Momnesia! What is it? The term momnesia is a term first coined by pediatrician Dr. Tanya Altman. Momnesia refers to the memory challenges mommies face in their 26th week of conception through the first 6-12 months of motherhood. Additional insight was revealed by neuropsychiatrist Dr. Louann Brizendine. Brizendine is the founder of the Women’s and Teen Girls’ Mood and Hormone Clinic at the University of California, San Francisco and author of The Female Brain. In her book, Dr. Brizendine discusses the impact of the biological and hormonal changes motherhood brings. For example, she says a big boost in the feel-good hormone oxytocin and other changes contribute to a shift in a mother’s priorities. Dr. Brizendine, who jokingly refers to the entry to motherhood as the “invasion of the brain snatchers” writes, “The parts of the brain responsible for focus and concentration are preoccupied with protecting and tracking the newborn for the first six months.” She elaborates the additional oxytocin released during breast feeding can “heighten and prolong this unfocused state.” The severity varies from mom to mom.
What can you do about your Momnesia? Here are a few tips from Lehigh Valley Health Network’s to help you through your momnesiatic state:
Get more sleep. Adults should get seven-to-eight hours of sleep a night, but pregnant women often need more, especially during their first trimester. For more mommy sleep tips click here.
Coordinate with your spouse. Find time with your spouse to coordinate on a regular basis. Lack of coordination creates huge amounts of friction, stress, and forgetfulness. Try coordinating your week on Sunday afternoon. Do short reminder discussions on a regular basis during the week. For a mommy proven checklist for staying organized, click here.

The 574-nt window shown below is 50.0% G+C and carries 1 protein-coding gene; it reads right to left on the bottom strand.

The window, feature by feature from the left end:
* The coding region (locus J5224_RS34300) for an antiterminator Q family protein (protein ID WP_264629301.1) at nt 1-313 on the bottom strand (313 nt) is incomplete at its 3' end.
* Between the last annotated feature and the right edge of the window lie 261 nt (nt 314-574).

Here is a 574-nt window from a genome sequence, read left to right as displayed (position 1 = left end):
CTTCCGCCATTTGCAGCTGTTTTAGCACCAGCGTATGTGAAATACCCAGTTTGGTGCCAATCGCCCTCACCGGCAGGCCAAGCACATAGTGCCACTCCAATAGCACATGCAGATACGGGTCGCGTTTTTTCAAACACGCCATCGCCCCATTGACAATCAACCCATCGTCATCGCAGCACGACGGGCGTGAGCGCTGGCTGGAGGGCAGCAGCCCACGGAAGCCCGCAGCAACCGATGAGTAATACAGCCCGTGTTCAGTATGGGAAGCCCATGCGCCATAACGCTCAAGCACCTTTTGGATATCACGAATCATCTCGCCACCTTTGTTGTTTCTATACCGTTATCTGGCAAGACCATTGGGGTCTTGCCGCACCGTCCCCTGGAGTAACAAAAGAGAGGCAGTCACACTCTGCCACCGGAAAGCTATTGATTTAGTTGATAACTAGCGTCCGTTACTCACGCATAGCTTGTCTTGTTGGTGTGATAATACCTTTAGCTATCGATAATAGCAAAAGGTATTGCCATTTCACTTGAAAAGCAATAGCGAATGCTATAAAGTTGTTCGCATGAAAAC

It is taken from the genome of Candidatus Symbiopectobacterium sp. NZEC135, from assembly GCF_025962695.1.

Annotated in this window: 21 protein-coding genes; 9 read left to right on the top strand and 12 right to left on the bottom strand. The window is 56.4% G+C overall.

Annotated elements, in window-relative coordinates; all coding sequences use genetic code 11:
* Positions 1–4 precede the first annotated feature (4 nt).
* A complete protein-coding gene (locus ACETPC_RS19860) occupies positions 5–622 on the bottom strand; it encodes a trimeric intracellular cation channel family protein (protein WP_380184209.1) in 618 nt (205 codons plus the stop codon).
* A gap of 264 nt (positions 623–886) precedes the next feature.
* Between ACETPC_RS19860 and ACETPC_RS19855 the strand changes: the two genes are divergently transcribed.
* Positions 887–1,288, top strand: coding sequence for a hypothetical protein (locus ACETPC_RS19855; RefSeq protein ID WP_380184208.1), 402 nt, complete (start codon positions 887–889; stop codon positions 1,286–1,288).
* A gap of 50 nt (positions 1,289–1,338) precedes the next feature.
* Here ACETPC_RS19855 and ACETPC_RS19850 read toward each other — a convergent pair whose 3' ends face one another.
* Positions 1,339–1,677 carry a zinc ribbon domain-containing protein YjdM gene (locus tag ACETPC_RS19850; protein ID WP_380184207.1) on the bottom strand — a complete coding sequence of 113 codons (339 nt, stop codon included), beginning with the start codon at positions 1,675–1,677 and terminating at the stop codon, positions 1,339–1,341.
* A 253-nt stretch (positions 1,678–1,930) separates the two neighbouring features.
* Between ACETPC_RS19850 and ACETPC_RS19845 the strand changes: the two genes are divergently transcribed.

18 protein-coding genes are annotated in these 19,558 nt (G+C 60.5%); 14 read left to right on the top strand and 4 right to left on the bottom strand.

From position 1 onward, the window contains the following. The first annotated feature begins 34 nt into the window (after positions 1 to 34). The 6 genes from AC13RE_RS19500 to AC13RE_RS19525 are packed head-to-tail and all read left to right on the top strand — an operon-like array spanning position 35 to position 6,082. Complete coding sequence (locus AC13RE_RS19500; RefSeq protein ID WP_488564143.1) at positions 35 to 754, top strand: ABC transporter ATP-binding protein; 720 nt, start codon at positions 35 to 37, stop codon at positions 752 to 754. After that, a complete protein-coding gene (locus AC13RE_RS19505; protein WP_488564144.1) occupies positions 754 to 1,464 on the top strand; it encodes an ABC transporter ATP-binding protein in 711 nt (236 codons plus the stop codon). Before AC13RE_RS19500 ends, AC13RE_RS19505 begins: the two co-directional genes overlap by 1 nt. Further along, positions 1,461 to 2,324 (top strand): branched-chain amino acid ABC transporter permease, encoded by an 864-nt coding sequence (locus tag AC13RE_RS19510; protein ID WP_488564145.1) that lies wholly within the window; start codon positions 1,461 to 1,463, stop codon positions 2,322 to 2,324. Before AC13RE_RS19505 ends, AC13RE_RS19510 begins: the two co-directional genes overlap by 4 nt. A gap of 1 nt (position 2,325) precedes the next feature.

Delegate. Ask friends, neighbors or family to help with cleaning, shopping and everyday tasks.
Eat a well-balanced diet. A variety of nutritious foods keeps you and baby healthy. To check out our nutrition tips for more energy and a better memory, click here.
Drink plenty of fluids. Dehydration can cause decreased memory and confusion. Here are some keys to maintain hydration. For keys to maintaining hydration, click here.
Take your vitamins. Pregnant women should take prenatal vitamins to ensure both mom and baby get the nutrients they need.
Get moving. Exercise is essential to decrease tiredness and make you feel mentally healthier. For mommy tested exercise ideas, click here.
Do yourself a favor, implement some of these recommendations. They will reduce some of your Momnesia, improve the quality of your life, and make you feel a whole lot better about yourself.
For more information on mommy memory help please contact us at (530) 297-6464 or click here.